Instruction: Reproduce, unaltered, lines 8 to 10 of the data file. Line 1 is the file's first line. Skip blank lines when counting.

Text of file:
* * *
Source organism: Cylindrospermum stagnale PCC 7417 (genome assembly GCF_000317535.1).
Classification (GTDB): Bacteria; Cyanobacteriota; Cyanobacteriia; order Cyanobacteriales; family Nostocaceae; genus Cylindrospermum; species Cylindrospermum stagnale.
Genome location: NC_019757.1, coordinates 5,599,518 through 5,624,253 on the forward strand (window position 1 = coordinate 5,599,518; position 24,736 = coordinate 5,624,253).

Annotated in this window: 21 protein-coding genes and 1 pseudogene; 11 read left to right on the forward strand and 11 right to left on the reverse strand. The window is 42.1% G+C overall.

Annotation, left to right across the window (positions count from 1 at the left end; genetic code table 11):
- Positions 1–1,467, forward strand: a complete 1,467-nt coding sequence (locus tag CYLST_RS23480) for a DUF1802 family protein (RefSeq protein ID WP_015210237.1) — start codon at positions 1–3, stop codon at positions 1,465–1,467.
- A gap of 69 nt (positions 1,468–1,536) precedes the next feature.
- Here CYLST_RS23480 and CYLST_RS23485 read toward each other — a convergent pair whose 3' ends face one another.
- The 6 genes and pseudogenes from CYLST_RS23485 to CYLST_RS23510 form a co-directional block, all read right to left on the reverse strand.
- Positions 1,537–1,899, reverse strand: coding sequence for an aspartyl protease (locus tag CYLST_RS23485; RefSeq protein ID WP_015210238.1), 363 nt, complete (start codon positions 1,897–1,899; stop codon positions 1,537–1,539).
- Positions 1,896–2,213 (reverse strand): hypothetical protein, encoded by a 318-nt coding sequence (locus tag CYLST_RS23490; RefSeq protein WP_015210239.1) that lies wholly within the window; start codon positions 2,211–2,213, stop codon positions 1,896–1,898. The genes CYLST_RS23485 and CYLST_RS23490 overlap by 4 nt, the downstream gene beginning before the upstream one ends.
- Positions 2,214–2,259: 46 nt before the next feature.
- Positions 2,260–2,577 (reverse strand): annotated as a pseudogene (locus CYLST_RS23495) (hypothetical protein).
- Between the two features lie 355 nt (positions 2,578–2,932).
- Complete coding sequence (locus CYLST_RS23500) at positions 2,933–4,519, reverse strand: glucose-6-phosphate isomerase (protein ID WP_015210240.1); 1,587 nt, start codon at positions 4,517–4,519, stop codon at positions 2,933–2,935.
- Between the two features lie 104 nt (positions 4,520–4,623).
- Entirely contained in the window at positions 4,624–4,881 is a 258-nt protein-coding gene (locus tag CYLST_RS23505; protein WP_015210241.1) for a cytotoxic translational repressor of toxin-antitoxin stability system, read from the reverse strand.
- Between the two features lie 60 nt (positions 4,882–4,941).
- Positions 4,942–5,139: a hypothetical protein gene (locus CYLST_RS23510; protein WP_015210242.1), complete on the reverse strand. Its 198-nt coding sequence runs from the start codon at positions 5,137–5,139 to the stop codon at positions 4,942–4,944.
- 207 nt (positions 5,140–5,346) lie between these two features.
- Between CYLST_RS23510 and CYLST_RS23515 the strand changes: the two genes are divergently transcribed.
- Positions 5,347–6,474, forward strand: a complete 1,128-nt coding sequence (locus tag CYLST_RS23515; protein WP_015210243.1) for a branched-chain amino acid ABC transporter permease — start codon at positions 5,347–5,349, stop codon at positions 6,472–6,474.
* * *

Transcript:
- Here CYLST_RS23480 and CYLST_RS23485 read toward each other — a convergent pair whose 3' ends face one another.
- The 6 genes and pseudogenes from CYLST_RS23485 to CYLST_RS23510 form a co-directional block, all read right to left on the reverse strand.
- Positions 1,537–1,899, reverse strand: coding sequence for an aspartyl protease (locus tag CYLST_RS23485; RefSeq protein ID WP_015210238.1), 363 nt, complete (start codon positions 1,897–1,899; stop codon positions 1,537–1,539).